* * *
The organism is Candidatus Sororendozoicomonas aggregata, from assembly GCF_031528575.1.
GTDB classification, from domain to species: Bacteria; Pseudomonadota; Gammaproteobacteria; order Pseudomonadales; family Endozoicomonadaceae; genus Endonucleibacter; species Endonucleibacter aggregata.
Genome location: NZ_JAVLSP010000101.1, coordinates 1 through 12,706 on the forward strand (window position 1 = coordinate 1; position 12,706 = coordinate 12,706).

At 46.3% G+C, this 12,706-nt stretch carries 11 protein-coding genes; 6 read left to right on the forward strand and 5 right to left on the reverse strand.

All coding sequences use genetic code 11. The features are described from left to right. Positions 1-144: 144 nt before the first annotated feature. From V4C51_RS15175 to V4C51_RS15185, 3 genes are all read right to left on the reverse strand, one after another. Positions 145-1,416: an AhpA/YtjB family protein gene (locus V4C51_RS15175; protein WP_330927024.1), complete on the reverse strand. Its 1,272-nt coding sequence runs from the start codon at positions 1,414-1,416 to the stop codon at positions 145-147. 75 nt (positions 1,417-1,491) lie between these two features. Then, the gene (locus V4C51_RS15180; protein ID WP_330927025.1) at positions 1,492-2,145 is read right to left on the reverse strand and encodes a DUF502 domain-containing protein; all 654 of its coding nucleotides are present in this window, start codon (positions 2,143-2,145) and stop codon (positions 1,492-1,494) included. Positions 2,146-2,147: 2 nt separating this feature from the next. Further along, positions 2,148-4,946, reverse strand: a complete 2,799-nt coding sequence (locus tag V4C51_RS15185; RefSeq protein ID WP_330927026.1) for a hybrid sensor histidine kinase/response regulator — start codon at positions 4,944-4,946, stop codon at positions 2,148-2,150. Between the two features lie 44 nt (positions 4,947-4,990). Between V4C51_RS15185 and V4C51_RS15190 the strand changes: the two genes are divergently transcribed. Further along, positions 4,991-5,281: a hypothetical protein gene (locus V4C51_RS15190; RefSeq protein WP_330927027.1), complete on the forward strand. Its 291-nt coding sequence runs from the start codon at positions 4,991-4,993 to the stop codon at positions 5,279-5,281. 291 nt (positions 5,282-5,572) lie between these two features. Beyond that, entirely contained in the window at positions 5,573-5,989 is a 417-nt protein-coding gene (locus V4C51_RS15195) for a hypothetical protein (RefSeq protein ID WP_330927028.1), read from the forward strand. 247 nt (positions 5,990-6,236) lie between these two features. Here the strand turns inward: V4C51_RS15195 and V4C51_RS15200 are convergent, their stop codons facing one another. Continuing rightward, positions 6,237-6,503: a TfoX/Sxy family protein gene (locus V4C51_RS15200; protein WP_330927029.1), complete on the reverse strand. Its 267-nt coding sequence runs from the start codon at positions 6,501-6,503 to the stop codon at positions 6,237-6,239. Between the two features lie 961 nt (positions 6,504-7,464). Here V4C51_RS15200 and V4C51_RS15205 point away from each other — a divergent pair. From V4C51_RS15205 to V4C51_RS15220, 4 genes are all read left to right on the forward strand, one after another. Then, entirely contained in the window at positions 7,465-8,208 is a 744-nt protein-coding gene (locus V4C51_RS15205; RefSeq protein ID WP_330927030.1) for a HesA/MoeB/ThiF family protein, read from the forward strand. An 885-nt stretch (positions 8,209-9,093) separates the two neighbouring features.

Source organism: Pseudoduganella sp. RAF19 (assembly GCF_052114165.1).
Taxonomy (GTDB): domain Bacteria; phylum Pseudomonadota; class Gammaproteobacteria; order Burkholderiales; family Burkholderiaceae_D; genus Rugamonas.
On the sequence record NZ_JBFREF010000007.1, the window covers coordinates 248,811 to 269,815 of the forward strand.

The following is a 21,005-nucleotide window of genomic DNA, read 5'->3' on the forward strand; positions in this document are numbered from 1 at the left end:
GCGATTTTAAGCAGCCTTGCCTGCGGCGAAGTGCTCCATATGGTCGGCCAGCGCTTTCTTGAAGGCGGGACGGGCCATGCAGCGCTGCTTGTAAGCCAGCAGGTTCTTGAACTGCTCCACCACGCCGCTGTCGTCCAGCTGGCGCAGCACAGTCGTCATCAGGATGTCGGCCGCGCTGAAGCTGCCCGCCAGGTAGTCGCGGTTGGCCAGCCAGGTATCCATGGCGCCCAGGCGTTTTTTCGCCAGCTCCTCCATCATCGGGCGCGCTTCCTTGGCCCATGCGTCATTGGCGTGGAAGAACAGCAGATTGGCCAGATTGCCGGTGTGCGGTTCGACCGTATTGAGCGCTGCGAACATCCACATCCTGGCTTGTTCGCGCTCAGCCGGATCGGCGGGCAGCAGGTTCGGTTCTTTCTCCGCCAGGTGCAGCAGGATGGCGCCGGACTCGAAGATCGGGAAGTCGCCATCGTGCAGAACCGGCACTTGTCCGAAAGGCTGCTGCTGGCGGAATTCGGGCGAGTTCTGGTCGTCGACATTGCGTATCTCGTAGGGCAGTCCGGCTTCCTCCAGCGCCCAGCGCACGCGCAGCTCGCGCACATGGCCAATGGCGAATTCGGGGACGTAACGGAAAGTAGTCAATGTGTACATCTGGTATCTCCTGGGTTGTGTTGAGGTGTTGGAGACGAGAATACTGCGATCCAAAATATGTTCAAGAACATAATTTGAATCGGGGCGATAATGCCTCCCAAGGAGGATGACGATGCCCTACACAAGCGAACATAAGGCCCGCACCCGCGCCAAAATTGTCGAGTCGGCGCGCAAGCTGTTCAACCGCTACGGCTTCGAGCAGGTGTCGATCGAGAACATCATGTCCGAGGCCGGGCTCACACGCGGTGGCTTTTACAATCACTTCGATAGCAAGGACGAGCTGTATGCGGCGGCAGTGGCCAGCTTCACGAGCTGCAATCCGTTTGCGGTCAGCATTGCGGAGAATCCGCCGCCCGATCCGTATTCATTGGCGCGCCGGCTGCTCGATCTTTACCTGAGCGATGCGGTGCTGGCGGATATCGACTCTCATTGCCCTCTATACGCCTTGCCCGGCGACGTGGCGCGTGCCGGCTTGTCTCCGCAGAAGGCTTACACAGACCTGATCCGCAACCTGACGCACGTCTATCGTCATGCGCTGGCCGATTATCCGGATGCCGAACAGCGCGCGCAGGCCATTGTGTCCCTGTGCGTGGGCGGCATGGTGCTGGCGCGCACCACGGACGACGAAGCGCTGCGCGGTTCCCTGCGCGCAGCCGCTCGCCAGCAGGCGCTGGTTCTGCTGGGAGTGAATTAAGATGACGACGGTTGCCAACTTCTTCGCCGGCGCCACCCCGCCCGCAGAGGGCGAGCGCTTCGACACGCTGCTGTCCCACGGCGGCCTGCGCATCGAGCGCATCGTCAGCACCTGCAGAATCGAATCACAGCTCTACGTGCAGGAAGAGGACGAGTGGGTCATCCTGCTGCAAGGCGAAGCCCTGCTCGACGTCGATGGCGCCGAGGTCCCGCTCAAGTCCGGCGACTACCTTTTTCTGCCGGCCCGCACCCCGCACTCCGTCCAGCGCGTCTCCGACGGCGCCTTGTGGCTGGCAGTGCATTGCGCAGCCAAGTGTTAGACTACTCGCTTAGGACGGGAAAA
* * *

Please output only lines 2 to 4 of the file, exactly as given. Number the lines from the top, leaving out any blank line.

GTDB classification, from domain to species: Bacteria; Pseudomonadota; Gammaproteobacteria; order Pseudomonadales; family Endozoicomonadaceae; genus Endonucleibacter; species Endonucleibacter aggregata.
Genome location: NZ_JAVLSP010000101.1, coordinates 1 through 12,706 on the forward strand (window position 1 = coordinate 1; position 12,706 = coordinate 12,706).

At 46.3% G+C, this 12,706-nt stretch carries 11 protein-coding genes; 6 read left to right on the forward strand and 5 right to left on the reverse strand.